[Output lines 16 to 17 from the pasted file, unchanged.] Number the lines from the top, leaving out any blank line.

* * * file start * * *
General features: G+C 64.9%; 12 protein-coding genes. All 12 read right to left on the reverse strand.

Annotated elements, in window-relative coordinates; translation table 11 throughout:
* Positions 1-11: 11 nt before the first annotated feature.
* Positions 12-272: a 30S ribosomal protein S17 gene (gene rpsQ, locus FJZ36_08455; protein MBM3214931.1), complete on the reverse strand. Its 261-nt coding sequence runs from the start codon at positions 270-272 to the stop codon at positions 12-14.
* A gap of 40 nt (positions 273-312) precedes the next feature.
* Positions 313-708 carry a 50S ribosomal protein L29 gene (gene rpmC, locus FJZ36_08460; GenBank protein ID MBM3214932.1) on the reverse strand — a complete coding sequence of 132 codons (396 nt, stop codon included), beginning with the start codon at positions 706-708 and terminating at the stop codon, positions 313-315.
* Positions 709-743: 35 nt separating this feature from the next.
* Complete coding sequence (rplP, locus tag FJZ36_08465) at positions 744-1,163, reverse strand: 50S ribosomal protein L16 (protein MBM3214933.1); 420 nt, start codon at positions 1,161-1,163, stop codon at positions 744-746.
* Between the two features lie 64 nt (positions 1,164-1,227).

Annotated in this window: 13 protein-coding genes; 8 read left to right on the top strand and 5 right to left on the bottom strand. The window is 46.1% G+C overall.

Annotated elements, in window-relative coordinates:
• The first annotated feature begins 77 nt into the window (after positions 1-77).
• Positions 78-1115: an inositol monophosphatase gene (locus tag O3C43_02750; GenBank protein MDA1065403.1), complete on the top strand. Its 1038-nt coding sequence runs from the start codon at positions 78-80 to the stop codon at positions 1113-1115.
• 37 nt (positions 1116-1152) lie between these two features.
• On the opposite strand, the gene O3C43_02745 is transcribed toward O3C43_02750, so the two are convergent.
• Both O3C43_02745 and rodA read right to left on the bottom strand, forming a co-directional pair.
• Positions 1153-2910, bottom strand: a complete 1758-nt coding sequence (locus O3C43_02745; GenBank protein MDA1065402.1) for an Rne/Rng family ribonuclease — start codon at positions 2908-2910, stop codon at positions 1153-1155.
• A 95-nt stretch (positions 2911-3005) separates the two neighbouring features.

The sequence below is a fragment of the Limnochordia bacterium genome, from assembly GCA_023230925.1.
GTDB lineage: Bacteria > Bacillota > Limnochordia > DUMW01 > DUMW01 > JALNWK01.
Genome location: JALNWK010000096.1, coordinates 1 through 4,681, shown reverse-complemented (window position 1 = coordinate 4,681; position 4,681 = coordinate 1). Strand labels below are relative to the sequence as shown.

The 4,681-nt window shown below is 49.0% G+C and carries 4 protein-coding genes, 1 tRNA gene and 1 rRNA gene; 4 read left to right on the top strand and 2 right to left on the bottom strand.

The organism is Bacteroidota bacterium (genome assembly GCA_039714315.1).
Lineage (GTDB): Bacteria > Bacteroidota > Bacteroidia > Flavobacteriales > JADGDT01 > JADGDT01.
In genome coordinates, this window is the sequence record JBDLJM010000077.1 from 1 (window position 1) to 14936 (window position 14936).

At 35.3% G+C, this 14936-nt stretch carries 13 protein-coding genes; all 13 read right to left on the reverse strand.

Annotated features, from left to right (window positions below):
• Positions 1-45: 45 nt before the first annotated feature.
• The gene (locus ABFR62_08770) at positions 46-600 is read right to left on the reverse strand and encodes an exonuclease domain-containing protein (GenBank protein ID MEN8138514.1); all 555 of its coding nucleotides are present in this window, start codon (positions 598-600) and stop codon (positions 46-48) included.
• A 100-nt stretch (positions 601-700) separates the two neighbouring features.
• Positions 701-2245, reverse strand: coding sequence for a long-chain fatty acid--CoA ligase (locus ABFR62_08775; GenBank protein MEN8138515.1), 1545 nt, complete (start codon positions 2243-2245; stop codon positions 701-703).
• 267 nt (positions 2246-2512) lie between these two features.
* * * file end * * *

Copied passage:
• Both O3C43_02745 and rodA read right to left on the bottom strand, forming a co-directional pair.
• Positions 1153-2910, bottom strand: a complete 1758-nt coding sequence (locus O3C43_02745; GenBank protein MDA1065402.1) for an Rne/Rng family ribonuclease — start codon at positions 2908-2910, stop codon at positions 1153-1155.